Georg Ettl et Séverine Hubard
Georg Ettl et Séverine Hubard
Past: September 17 → October 23, 2010
The two artists define themselves as sculptors. They are both interested in architecture, either to improve space as George Ettl does in the Neuss church, or to jubilantly demolish the pretence of prefabricated interiors as Sévérine Hubard’s short film, Trompe l’œil shows. Both artists are interested in public space because it should involve sincere reflection on politics, on democracy and on the role, which is scorned, that aesthetic thinking could play in it.
Georg Ettl is an artist of his time. Born in Germany in 1940, at the end of the 1950s, he trained in drawing and machine tool construction in Detroit (US) where he also studied art at Wayne State University. In the 1960s, he took philosophy courses at the Sorbonne. He is the very example of the multilingual, universalist artist-philosopher. In 1967, he took part in the exhibition “Other Ideas”, organized by Sam Wagstaff, with artists like Carl Andre, Dan Flavin and Richard Tuttle. Starting in 1974, he gradually distanced himself from the gallery system and increasingly devoted himself to his projects and construction sites. When he returned to the object, with Atelier Ettl, in 1996, it was to offer simple and inexpensive creations, scenes of daily life, wood figurines, furniture, wallpaper, in which the technical ingenuity of the fabrication is linked to a drawing that retains all the witty qualities of his monumental works.
Séverine Hubard is an artist of her time. Born in France in 1977, she likes to say that an “artist has to move”. Her first exhibited works highlighted her marked taste for assemblage, the shift in point of view, the mechanism and the relationship. Although the object is one of her concerns, it is not predominant. Her work, except in rare instances, is not frozen in a single form. Destruction, reconstruction, transformation and updating enrich her gestures. And it is clearly here, with the idea of a project and work site with regard to community, around which the internal logic of the two artists turns. “It is more important today to take care of the visible world”, Georg Ettl said in an interview with Jean-Claude Lasserre (1), and Séverine Hubard would not disagree with him.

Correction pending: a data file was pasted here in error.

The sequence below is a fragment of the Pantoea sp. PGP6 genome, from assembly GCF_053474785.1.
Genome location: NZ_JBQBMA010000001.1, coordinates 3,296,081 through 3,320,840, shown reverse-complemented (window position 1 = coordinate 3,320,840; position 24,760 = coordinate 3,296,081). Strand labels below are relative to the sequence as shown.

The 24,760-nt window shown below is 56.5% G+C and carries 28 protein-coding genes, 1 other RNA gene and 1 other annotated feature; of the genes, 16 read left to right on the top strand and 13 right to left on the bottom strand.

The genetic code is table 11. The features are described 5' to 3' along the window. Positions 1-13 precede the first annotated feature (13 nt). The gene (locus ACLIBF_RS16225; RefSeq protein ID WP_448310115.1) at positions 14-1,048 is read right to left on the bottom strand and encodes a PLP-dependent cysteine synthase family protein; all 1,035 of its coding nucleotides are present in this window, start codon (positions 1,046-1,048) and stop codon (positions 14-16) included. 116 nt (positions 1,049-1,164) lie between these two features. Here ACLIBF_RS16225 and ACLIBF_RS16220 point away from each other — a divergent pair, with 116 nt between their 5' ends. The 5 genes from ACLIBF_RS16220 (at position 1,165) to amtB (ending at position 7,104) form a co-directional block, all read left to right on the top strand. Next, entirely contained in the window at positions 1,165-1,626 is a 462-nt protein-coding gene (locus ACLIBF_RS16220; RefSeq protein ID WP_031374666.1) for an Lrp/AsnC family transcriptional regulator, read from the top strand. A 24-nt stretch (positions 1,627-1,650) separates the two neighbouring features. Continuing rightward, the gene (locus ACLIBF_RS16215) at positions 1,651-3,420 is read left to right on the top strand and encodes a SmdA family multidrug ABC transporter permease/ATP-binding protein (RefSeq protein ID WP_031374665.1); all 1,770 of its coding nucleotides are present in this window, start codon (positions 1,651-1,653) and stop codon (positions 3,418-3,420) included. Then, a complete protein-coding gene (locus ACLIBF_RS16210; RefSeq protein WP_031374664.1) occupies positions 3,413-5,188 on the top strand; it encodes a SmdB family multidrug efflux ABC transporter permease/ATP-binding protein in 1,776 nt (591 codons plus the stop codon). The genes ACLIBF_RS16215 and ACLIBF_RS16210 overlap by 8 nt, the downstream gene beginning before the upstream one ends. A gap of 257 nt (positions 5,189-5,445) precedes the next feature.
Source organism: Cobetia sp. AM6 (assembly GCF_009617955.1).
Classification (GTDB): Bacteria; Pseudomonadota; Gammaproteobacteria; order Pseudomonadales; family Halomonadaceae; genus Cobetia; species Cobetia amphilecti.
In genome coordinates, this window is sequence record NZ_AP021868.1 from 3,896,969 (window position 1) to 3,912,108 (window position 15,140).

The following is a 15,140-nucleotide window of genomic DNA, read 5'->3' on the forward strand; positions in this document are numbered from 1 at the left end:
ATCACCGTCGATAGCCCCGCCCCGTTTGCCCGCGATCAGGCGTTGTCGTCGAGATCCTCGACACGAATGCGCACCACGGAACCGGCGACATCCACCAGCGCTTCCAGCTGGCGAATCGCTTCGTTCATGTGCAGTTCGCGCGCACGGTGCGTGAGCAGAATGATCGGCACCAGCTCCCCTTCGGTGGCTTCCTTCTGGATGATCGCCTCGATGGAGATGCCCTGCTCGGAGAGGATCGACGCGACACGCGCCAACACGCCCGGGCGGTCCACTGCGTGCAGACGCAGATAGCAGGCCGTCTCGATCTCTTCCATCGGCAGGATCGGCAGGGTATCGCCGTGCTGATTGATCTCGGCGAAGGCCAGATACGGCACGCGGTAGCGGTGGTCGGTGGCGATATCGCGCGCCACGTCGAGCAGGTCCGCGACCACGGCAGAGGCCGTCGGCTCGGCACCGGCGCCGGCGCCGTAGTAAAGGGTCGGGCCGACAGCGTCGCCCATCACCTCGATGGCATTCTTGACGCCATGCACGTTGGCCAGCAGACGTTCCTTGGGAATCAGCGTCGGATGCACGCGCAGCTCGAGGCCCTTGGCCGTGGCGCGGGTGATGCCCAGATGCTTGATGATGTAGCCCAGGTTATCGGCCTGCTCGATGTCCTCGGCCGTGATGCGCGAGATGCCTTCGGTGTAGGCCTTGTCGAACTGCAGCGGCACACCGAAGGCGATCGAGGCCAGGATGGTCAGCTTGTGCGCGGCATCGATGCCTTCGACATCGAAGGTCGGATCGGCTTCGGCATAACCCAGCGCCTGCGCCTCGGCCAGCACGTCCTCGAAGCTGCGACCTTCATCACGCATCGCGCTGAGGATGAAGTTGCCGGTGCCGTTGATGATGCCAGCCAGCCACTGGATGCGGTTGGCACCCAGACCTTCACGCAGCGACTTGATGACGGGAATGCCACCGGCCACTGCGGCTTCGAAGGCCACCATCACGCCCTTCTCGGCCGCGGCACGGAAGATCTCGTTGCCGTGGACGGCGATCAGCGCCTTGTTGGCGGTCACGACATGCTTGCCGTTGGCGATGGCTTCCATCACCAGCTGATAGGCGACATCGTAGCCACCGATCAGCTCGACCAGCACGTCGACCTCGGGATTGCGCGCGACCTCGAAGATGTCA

If there is a result in Georg Ettl — his productions are perfect –, it is not a formal desire but a requirement of simplicity and clarity that directly touches us, in such as way that his stylized figures paradoxically replay the infinite variation of our moods.
There are fêtes, energy and intelligence to be shared in Séverine Hubard and if she is inspired to make an object, the gesture from which it emerges will remain sublimely suspended.
(1) Georg Ettl, art & architecture, entretiens, éditions Château d’Oiron et Script éditions 1997.
Opening Thursday, September 16, 2010 6 PM → 9 PM
5, rue des Haudriettes
T. 01 46 33 04 38
Tuesday – Saturday, 11 AM – 7 PM
Saturday, 11 AM – 7 PM
Other times by appointment
- Séverine Hubard